9. KalamaMark

    KalamaMark Kalama Wa Well-Known Member

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    I guess it does make sense, having some kind of guage for wear in this internet age.
    I suppose I've been more used to looking, fondling, barrel/throat inspecting in gun stores, gun shows, pawn shops, etc... Where it's hard to do that here via pictures.

    I do suppose I'd be cranky if I drove to Seattle to buy a rifle that looked good in pics, but found it 'shot out' when inspecting it in person.
     
  10. absoluterik07

    absoluterik07 Salem, OR Member

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    Like others have said, I use it just to gauge how much it's been used and usually from the pictures ou can tell outerwear no problem. Like you stated, I don't want to drive a long distance to find out it's been shot to heck and back for $50 less than a new gun.
     
  11. i8asquirrel

    i8asquirrel Keizer, oregon Member

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    I am really more concerned with how its been shot rather than how any times. I have seen dudes at the forest range we shoot at burn through 150 rounds as fast as he could spray them down range through an AR15 gettin it hot enough to cook off rounds and laugh thinking it was Cool....My AR has never been fired hot. its a accurate long range tool. I always clean and properly oil the bore, I am sure its as good as new....:thumbup:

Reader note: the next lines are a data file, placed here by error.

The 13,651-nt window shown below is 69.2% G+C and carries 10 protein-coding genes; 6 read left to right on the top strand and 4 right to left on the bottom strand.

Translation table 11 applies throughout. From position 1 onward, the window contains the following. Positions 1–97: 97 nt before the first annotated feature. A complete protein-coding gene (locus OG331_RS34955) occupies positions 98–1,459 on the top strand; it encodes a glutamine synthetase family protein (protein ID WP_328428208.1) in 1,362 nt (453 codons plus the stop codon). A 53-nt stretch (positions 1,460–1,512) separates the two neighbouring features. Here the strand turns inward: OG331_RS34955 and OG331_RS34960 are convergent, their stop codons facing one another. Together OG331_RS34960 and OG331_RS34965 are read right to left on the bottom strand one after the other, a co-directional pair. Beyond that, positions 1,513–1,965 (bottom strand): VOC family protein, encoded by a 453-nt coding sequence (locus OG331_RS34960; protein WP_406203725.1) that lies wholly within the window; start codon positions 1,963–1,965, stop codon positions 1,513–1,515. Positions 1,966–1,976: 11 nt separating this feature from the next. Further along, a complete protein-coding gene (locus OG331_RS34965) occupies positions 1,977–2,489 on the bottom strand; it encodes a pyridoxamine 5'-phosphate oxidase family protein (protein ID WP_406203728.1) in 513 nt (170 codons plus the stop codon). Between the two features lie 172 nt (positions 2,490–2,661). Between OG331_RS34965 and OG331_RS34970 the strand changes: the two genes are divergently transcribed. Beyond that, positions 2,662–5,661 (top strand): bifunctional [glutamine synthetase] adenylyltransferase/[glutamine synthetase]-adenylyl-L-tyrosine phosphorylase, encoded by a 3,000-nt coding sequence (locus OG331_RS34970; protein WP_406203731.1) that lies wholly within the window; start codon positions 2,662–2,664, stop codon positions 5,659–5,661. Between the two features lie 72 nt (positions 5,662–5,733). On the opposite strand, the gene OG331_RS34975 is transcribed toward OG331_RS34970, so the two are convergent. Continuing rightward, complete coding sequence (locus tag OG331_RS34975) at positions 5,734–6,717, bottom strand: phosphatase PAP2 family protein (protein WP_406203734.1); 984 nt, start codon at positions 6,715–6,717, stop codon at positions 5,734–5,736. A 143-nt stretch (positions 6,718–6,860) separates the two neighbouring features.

12. madcratebuilder

    madcratebuilder Ardenwald, OR Well-Known Member

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    Round count can be misleading, or fictitious. A five mag dump can cause more wear then 1K fired slowly. Plus it does not tell you if they were hot reloads or mild reloads. I just look for wear and signs of abuse when buying a used firearm.
     
  13. coop44

    coop44 Tacoma ,WA Well-Known Member

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    As long as a gun shoots in the direction I want the bullets to go I don't really care. I look for obvious signs of wear and abuse. An AR or a semi auto pistol can get a new barrel pretty easily.
     
  14. tlfreek

    tlfreek Vancouver WA Active Member

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    -actually this is a good topic since I've wondered this myself.

    question

    If someone went and bought a brand new gun right now, put 500 rounds through it tried to sell it stating that it had 30 rounds max - would an experienced buyer know? assume its been cleaned and maintained. If so, what do you look for?
     
  15. VW_Factor

    VW_Factor Woodburn Oregon Active Member

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    TBH..

    If there are Maintenance things to do on the gun with higher round counts put through them, replace it anyway.